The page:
Why a Florida utility suddenly wants to serve Hawaii(Read article summary)
Like many big utilities, NextEra is looking at strategic mergers that offer a business advantage. Its $4.3 billion deal to buy Hawaiian Electric will give it important experience dealing with distributed renewable energy.
Geographically speaking, NextEra Energy's bid for Hawaiian Electric is the most far-flung merger in the history of American utilities. A commercial flight between the two headquarters spans five time zones, nearly 5,000 miles, and requires a stopover. Executives traveling from Juno Beach, Fla.-based NextEra could reach Moscow in less time than they can get to Honolulu.
For those reasons, analysts are giving mixed reviews to the proposed $4.3 billion deal, which was announced this week. Those looking at it through a traditional lens, valuing geographic proximity, are less sanguine than those who see a strategic value in understanding distributed generation in which electricity customers are generally independent of the grid. Hawaiian Electric has climbed that learning curve.
"You would think that neighboring transactions would drive more synergies," says William Kemp, founding partner for Enovation Partners in Des Plaines, Ill., outside Chicago. "But information technologies are not dependent on geography. [This deal] is more of a strategic transaction to develop a successful regulated business model in high distributed-generation regions, lessons from which could then be applied to other acquisitions on the mainland.”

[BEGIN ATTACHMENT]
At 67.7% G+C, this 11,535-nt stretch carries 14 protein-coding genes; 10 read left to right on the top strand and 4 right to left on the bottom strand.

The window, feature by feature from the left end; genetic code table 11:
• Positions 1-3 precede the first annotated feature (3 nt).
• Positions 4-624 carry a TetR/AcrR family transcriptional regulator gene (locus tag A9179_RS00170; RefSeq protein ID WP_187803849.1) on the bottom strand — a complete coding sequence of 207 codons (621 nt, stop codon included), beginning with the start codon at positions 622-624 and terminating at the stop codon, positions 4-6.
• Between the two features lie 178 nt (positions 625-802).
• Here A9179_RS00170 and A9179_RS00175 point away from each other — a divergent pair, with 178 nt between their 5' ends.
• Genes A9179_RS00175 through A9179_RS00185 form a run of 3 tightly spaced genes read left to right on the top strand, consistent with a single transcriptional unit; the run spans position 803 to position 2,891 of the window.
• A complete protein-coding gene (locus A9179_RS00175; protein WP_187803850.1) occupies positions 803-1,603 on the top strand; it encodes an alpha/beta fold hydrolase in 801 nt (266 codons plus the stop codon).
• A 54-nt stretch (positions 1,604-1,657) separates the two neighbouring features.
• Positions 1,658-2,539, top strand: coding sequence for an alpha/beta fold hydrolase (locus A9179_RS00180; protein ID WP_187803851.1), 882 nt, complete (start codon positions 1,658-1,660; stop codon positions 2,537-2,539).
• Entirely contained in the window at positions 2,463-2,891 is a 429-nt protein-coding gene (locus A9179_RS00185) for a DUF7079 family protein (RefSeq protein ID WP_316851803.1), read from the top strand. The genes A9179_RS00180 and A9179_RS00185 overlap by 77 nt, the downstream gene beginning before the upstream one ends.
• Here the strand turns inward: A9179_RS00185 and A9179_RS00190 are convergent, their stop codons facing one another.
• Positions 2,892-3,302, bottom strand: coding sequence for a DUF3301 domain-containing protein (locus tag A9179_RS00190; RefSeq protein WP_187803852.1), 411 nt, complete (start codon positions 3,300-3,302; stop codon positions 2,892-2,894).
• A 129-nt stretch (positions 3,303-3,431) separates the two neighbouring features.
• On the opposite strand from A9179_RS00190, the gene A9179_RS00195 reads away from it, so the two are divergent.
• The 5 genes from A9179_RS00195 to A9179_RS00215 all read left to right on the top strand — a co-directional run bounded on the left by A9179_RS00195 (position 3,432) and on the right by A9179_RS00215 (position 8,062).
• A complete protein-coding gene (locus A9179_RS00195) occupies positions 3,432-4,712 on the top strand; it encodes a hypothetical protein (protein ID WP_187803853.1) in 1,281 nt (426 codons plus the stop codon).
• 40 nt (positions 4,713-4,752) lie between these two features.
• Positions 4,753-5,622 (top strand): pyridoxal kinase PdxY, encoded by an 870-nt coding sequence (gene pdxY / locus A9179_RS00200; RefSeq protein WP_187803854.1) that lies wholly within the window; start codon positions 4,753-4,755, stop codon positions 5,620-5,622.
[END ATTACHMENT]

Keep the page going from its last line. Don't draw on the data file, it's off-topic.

The NextEra-Hawaiian Electric deal is just the tip of the iceberg. After a long economic downturn and recovery that has trimmed electric demand and tempered forecasts for growth, deep-pocketed utilities in the United States are seeking partners that give them a business edge. Unlike before the Great Recession, when they frowned on most mega utility mergers, regulators are now inclined to go along, given that corporate marriages mean new capital investments in modern power generation and smarter electric grids.
In the case of NextEra, the edge that Hawaiian Electric offers is a ready-made laboratory to study renewable, distributed energy. Renewable energy produced 18 percent of Hawaii’s electricity last year. Its residents, on average, use less energy than all but two other states. Various commercial and military installations in the state are beginning to install microgrids, which are onsite, small-scale power grids that deliver electricity to a defined area, like a neighborhood.
"Hawaii is a real-life beta test site," said Lorraine Akiba, a Hawaii public utilities commissioner, during an industry discussion in November before the NextEra-Hawaiian Electric deal was announced. [Editor's note: The quote has been corrected.]
NextEra, too, is a leader in renewables. It’s North America's largest generator of wind and solar power. But whereas the Florida-based utility invests in utility-scale installations outside of Florida, Hawaiian Electric, which supplies 95 percent of the state’s power, interacts – not always smoothly – with tens of thousands of decentralized rooftop solar systems.